October 24, 2013
Central Ohio’s housing market is recovering from the real-estate crash, but it’s still a long way from healthy.
Two new reports illustrate that distressed properties continue to play a large role in the Columbus market.
Foreclosures, short sales and bank sales accounted for nearly 21 percent of central Ohio home sales during the third quarter, well above the 5 percent found in a normal housing market, according to a study by the Columbus Realtors trade group.
The local number is down from 25.3 percent a year ago and is less than half the 44.9 percent found in the first quarter of 2011, when Columbus Realtors started tracking the statistic.
But another report, by the real-estate listing and information company RealtyTrac, suggests that the figure is actually much higher.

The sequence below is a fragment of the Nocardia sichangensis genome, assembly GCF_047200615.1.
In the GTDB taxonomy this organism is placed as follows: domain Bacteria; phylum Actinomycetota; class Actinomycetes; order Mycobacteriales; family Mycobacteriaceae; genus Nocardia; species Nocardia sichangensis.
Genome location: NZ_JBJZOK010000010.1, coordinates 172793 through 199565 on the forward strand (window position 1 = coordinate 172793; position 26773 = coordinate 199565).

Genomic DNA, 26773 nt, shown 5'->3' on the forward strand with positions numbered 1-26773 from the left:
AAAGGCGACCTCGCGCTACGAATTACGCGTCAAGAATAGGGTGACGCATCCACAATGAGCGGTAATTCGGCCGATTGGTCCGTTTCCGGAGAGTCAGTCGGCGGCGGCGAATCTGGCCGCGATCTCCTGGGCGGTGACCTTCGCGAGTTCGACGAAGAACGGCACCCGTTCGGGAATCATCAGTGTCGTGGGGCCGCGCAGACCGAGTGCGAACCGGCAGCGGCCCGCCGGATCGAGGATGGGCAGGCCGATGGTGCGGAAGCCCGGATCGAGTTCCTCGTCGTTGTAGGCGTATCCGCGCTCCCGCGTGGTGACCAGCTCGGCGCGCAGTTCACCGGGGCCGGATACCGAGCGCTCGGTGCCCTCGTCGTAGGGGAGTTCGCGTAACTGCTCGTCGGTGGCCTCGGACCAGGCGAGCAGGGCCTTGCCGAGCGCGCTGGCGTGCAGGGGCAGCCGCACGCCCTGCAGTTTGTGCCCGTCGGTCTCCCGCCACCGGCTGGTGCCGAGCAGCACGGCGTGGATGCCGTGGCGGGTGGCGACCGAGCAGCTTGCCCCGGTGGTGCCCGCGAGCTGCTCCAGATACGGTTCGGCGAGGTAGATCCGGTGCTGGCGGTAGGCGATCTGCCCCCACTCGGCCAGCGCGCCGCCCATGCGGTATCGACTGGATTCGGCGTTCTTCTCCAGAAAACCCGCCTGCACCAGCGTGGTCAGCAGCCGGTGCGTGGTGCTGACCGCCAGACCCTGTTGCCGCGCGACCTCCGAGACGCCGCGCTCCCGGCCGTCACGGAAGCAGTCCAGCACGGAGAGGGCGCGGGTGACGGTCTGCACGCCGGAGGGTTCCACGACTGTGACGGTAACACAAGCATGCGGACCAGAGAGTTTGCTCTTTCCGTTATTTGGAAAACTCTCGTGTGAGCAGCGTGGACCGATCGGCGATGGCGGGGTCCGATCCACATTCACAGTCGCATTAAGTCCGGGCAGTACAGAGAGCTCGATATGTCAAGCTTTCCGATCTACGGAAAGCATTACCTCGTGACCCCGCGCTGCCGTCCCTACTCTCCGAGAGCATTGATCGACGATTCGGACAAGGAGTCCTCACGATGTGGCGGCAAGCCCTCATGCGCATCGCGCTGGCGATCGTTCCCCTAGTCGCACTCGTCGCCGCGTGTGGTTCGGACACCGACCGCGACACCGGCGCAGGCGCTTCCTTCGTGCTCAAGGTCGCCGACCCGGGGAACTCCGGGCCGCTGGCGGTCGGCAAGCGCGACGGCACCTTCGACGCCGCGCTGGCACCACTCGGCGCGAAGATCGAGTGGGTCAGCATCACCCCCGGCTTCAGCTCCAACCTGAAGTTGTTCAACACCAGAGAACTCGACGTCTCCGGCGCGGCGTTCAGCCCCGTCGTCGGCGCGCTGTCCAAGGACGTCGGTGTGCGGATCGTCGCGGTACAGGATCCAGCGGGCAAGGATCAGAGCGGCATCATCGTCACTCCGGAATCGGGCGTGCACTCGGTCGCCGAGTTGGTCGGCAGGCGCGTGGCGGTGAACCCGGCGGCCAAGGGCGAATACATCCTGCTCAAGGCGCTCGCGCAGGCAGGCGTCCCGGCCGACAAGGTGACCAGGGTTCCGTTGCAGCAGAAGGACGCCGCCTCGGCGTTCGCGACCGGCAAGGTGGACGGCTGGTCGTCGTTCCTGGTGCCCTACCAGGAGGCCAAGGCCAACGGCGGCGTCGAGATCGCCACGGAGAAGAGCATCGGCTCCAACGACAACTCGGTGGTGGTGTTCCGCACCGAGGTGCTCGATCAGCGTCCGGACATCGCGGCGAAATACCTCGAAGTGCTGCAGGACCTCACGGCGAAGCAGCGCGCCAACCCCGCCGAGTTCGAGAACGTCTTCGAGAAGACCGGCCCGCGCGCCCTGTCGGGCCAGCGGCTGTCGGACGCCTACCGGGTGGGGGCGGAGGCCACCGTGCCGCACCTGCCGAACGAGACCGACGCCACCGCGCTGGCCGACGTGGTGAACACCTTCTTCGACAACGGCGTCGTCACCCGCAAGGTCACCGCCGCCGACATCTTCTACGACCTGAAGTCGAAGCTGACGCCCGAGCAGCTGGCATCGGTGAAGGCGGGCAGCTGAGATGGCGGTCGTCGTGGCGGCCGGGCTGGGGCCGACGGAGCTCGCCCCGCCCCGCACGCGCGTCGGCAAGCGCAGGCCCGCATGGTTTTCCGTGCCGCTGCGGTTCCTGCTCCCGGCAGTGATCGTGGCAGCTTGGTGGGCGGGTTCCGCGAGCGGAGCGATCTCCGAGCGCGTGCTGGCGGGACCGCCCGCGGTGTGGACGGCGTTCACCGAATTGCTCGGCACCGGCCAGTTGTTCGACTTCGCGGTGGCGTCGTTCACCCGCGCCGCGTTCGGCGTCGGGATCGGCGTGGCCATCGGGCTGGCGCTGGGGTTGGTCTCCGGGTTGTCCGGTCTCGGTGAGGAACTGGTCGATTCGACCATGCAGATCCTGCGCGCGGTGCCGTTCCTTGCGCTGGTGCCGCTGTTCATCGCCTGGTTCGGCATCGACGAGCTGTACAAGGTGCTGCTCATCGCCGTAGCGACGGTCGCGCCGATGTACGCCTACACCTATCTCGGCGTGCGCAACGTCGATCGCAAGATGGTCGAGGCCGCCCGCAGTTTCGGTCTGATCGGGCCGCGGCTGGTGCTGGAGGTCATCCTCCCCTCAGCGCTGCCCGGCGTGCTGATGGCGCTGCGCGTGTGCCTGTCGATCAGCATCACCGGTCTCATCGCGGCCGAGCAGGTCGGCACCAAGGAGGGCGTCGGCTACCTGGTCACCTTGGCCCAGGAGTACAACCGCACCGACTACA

According to RealtyTrac’s report, 49 percent of Columbus-area home sales in September were either short sales or bank sales.
Unlike Columbus Realtors, RealtyTrac includes properties sold outside the Multiple Listing Service, which is how some banks dispose of their foreclosed inventory.
By all measures, the percentage of troubled properties in the market has shrunk since the depths of the housing bust, which has helped raise sales prices of central Ohio homes. The median sales price of a Columbus-area home is up 5.1 percent from a year ago.
“The region has now seen seven consecutive quarters of year-over-year median price gains,” said Columbus Realtors President Chris Pedon. “Overall, there is a growing sense of normalcy.”